It's complicated, but ultimately the DM's call
Fitting in a space
Let's back up and go from general to specific here. In combat, a creature cannot move through a hostile creature's space, unless there is a significant size disparity between the two of them.
Nor can a large creature (like a water elemental) fit through a space that is smaller than five feet across.
However, the water elemental has a feature that is specifically designed to overcome both of these situations:
Water Form. The elemental can enter a hostile creature's space and stop there. It can move through a space as narrow as 1 inch wide without squeezing.
So, RAI, a water elemental is meant to be uninhibited by the physical restraints on movement that most creatures encounter.
Bigby's Interposing Hand
Bigby's Hand is explicitly not a creature, but it is an object. However, it is an object that "does not fill its space" and which explicitly prevents its target creature from moving through its space. RAW, the Hand should prevent the water elemental from moving through its space.
The role of the DM
In this case, the DM is presented with conflicting rules-as-intended. The spell is designed to prevent creatures from moving through its space, period. But the water elemental has a feature that is designed to permit it to avoid effects that restrict movement. Creating a ruling that integrates these two conflicting rules is the job of the DM.
The simplest ruling is that, RAW, the spell applies to all creatures, while the water elemental's ability applies to creatures and spaces but not specifically to spell-objects made of force, so the spell 'wins'.
A more nuanced ruling is that the water elemental's ability cannot be expected to explicitly describe every interaction with all possible edge cases like the spell, and so the DM has to look at how the spell interacts with the world they are describing. Does the spell create a wall of force, completely blocking off the square? Or does it create a giant hand-shaped force, such that the elemental could actually 'slip through its fingers'? The fact that the hand provides only half cover to the caster (and not total cover), and the fact that the hand exerts forces that mimic the movements of the caster's hand, seem reasonable evidence that the force it projects is shaped like a hand, with 'gaps' between the fingers and around the edges. Thus, it is also reasonable for a DM to rule that the elemental could use its Water Form to move past the Hand.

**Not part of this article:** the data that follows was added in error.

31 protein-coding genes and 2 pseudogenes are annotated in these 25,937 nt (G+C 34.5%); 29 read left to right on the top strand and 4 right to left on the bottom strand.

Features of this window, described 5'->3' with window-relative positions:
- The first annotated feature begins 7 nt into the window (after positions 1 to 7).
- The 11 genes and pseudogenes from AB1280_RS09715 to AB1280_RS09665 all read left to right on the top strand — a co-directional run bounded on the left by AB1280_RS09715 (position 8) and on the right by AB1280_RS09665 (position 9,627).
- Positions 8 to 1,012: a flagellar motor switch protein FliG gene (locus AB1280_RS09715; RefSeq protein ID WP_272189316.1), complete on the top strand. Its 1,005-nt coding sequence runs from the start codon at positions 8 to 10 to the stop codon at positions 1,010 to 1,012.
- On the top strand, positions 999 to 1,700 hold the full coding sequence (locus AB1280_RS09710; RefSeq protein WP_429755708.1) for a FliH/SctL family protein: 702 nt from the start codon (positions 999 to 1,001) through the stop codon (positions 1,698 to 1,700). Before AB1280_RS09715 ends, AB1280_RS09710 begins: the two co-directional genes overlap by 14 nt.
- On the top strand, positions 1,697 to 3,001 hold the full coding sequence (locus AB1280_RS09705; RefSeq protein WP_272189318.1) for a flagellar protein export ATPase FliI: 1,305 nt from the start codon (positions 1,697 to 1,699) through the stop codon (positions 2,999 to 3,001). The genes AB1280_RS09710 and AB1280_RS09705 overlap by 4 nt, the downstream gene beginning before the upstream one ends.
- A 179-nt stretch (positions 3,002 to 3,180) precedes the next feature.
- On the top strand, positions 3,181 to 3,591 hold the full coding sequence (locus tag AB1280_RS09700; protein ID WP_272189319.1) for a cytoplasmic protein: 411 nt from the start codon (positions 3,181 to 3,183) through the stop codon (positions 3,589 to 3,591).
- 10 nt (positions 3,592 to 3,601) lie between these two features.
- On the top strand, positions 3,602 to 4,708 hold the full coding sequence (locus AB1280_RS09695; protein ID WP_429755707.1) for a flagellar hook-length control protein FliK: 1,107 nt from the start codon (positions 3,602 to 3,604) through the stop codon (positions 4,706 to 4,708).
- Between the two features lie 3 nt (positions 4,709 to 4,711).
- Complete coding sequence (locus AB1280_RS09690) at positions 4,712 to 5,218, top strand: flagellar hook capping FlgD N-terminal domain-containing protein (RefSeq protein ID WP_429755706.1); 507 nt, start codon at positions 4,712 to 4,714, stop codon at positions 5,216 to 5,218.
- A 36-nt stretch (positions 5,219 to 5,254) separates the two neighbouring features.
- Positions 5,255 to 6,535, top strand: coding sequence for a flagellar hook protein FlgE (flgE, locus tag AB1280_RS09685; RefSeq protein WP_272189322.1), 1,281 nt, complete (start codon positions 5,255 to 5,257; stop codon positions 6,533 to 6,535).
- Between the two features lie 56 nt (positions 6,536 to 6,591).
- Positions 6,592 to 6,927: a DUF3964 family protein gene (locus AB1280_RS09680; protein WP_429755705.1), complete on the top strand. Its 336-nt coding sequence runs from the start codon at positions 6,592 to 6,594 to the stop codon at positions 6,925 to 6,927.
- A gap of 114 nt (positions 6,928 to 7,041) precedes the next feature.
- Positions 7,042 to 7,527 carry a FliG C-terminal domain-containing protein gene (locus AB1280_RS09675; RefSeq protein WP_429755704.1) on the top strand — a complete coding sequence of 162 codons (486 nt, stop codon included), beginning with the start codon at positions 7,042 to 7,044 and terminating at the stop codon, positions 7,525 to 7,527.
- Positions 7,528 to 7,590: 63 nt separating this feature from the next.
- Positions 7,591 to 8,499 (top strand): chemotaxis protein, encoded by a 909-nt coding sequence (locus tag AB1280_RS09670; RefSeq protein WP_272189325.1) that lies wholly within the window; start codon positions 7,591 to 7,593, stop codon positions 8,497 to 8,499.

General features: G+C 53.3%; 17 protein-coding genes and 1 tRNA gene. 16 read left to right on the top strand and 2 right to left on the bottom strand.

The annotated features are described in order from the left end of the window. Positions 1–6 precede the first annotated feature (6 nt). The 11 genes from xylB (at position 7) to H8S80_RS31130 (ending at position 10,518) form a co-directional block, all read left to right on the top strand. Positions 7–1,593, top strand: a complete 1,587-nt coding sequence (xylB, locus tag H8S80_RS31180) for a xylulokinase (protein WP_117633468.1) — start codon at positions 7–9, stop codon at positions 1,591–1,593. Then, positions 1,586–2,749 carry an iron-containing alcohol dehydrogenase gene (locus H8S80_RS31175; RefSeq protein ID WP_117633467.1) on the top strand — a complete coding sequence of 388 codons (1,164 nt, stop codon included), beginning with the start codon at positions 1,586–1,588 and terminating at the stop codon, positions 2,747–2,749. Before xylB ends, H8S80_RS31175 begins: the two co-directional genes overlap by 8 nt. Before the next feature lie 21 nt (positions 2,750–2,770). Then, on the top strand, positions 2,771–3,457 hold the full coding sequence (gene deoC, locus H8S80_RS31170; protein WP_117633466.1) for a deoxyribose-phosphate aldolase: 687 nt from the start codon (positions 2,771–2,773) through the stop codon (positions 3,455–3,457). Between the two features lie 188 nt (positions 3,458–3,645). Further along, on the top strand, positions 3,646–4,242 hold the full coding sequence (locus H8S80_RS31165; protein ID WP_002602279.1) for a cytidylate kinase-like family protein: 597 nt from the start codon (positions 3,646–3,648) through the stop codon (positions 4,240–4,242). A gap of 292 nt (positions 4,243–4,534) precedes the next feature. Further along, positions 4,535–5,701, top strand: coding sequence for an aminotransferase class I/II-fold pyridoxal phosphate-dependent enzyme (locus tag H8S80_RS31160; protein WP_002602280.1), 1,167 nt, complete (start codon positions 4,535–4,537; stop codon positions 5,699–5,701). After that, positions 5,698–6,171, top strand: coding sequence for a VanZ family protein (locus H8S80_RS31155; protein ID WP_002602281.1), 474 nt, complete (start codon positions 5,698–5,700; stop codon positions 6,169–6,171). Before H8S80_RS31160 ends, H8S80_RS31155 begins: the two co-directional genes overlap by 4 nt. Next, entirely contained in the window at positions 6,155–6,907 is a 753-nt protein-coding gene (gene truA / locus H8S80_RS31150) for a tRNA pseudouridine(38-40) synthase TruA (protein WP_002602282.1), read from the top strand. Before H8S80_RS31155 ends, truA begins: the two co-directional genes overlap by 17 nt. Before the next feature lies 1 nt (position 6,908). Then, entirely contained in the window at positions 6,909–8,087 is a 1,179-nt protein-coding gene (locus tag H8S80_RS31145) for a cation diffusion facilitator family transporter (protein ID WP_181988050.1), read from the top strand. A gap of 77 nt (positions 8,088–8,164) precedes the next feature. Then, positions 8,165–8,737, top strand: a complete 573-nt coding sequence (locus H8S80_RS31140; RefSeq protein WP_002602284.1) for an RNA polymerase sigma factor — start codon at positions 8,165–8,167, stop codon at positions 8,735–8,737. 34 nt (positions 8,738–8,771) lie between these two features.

Deciding between these two rulings is explicitly the job of the DM.
The role of the player
As a player, you are well within your rights to say to your DM, 'RAW the spell prevents all creatures from moving through its square, and nothing in the Water Elemental's Water Form feature overcomes that'. If your DM still decides that the water elemental can slip by your Hand, it is also fair for you to say, 'I did not know that you would rule that way when I recently chose the spell; it now appears much less useful than I thought it was, so I would like to have chosen a different spell (and maybe Conjure Elemental instead!).
Do keep in mind that your DM has the ultimate say in how their world works. It is good that you are self-aware enough to recognize that 'you like everything to go your own way'. Try to keep in mind that D&D is a game of cooperative story-telling. The DM, and the other players, may find it a more compelling story to have your wizard be challenged, and sometimes triumph, and sometimes fail or be disappointed, rather than having everything always go your way. If you approach it from this perspective, you might find it to be a more compelling story as well.